One of the things I like about the series is the sense of extended family--it's really the clan idea, but more so. Some of the characters are connected by blood--that's the traditional family or clan--but Jamie and Claire have big hearts and a sense of responsibility to the waifs and the dispossessed whose paths intersect with theirs, and the collection of people who can rightfully say they are part of the Fraser clan, American-style is large and diverse.  Sort of like America itself!

This particular book had the right balance of time travel stuff thrown in too.  In some of the books, the idea of Claire being not of the time she is living sometimes gets lost in the plot.  And there definitely is a lot of plot...and characters...and story threads.  Gabaldon also achieves the right balance of Jamie/Claire with the rest of the threads.  Some of the newer characters are really growing on me, and it was so good to have Jenny's sister Claire back on stage again.  I can't help it, I'm already matchmaking for her and I think Lord John's brother Hal would be an interesting love-interest.  I don't believe he's eligible at the moment, but a lot can happen!

Again, I'm so impressed by the level of detail Gabaldon achieves in a very throw-away style. You never get the feeling with her that she is inserting her research because she did it. I found Claire's treatment of Lord John's eye absolutely fascinating, and I did some reading on the Revolutionary War battles that feature in the story and Gabaldon got the details right and made them relevant.  That is no mean feat.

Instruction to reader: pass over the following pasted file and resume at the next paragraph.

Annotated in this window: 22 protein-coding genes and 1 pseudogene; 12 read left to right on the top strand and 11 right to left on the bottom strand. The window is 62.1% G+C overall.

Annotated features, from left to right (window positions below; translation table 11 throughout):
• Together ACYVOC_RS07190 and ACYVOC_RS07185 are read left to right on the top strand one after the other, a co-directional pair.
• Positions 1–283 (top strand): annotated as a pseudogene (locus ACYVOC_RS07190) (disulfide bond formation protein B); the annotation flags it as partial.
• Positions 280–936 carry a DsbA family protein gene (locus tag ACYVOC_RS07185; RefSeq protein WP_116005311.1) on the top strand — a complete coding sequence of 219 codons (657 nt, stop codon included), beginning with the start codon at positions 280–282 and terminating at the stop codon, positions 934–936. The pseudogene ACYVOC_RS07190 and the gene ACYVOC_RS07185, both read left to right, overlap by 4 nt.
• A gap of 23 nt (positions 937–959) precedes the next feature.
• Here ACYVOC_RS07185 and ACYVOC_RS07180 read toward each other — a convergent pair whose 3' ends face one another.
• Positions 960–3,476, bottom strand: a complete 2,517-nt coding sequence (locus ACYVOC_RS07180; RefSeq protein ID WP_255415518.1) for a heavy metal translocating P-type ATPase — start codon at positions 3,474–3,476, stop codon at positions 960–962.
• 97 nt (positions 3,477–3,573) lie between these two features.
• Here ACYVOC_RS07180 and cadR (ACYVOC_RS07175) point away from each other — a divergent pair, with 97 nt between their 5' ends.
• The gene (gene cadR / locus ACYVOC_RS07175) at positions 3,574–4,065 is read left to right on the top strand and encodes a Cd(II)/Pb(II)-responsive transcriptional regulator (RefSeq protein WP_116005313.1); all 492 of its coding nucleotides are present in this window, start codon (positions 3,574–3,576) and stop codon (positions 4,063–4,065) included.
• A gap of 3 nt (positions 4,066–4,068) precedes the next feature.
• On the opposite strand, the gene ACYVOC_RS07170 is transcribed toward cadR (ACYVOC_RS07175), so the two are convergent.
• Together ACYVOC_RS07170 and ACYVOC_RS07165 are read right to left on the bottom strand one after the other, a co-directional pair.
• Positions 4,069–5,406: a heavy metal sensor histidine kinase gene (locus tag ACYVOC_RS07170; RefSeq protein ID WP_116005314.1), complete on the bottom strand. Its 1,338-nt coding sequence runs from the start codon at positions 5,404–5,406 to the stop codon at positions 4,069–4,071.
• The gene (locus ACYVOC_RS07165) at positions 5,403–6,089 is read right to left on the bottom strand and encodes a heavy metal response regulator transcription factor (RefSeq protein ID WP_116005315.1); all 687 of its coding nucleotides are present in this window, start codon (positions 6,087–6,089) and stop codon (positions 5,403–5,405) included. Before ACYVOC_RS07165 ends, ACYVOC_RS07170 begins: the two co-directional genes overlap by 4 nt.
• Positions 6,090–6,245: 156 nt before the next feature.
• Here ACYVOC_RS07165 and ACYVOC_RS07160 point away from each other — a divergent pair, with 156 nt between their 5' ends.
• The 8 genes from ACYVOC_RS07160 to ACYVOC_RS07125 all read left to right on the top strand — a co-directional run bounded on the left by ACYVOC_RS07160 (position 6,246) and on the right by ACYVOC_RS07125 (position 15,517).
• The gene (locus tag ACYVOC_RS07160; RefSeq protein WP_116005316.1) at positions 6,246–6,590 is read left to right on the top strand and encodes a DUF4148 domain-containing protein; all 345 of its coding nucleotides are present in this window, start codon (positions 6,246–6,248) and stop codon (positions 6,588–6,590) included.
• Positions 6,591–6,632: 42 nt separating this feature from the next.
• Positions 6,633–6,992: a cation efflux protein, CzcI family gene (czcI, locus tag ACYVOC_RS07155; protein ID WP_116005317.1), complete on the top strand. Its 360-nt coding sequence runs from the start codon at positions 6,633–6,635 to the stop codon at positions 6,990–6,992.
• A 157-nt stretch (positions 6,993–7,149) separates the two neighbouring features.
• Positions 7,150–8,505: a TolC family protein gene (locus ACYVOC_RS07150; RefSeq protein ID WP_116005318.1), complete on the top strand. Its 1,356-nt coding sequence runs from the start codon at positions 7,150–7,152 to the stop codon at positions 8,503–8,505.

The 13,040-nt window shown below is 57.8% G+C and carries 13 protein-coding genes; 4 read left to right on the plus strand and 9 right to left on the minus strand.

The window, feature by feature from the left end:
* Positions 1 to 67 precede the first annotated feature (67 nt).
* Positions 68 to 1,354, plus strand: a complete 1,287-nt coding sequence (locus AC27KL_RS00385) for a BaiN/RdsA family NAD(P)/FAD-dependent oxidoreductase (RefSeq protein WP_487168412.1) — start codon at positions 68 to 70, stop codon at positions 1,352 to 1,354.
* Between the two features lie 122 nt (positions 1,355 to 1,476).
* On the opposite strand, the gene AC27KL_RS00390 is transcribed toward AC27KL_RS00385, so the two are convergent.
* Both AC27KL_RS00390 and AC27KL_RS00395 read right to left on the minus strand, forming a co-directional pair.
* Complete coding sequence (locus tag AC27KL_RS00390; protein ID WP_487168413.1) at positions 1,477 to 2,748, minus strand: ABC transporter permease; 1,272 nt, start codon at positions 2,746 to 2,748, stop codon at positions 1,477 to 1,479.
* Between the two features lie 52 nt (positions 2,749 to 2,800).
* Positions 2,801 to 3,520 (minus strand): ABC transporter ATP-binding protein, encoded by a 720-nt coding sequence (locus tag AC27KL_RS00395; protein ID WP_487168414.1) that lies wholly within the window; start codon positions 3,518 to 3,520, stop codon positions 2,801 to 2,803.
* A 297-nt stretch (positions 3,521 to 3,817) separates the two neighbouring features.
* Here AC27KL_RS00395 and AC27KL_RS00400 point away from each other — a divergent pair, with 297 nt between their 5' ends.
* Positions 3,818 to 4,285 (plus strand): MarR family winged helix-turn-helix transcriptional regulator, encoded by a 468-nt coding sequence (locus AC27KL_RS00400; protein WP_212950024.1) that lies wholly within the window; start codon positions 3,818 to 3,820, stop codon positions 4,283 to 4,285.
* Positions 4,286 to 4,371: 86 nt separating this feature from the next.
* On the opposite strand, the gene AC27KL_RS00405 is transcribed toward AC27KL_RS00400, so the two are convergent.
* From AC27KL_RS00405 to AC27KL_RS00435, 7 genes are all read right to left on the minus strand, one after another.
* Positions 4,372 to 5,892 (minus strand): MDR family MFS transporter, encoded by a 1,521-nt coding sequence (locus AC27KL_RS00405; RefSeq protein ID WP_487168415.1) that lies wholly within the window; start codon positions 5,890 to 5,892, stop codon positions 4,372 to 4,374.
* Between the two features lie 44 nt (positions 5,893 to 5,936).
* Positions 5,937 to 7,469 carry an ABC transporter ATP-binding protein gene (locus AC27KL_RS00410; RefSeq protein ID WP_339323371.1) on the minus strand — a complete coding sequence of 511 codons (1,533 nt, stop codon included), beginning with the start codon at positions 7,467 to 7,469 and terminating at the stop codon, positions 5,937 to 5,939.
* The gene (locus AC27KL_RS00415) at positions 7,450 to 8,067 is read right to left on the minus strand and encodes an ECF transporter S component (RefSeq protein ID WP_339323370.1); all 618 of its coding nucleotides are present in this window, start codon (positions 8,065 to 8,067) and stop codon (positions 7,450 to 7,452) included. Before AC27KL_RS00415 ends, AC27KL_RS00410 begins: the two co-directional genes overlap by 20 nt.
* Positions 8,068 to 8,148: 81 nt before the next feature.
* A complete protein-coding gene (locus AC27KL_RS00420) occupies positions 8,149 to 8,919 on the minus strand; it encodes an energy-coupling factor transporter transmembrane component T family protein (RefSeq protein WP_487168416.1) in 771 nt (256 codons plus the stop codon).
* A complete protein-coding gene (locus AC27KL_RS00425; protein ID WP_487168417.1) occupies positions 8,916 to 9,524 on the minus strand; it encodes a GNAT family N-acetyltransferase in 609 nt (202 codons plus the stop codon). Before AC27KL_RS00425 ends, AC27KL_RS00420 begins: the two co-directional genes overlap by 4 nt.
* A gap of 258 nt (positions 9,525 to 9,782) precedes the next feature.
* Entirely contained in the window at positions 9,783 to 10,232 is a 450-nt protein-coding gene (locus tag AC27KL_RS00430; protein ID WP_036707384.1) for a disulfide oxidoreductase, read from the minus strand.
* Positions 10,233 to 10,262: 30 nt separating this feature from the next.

I do hope there's a book nine in the works.  I think with the Outlander TV series looking so good, the market will be hungry for more.  I sure am.

Speaking of the TV series, did everyone catch Gabaldon in her bit part as Iona McTavish, who attended the gathering?  She talks about it on an Aug 30 post on Facebook.









Sunday, August 24, 2014

Austen in August: The Watsons and Emma Watson...Review and Giveaway

The problem with completions of unfinished works is that the reader inevitably compares the completed work to that of the fragment by a hallowed author.  The resultant work inevitably falls short because the author of the completed work seeks to both pay homage to and shine beside the hallowed author. There is no better example of this phenomenon than in Joan Aiken's Emma Watson, acompletion of Jane Austen's The Watsons, which I read for Austen in August.

If Emma Watson wasn't inextricably tied to The Watsons, then I would say it was a reasonably good Regency Romance.  Not on par with a Georgette Heyer, but not bad.  It has a spirited heroine, an unattainable Lord, a nasty Lady, a sympathetic ingénue, a flighty aunt, an unconventional hero, a wonderful red herring, a rattle, a passel of siblings (some rotten, some sound), and a sympathetic parent.  But, it also has a suicide in addition to several other deaths, most of which affect the heroine directly and direly. Did Aiken not read Austen?  Did she not know that other pens may dwell on misery but Austenland harbors no purveyors of gothic misery?  The bit of ivory two inches wide is meant to contain a recognizable world, filled with realistic people who have common human failings but whose stories are worth telling.  The stories in Emma Watson, while somewhat interesting, aren't memorable because they basically are contrived.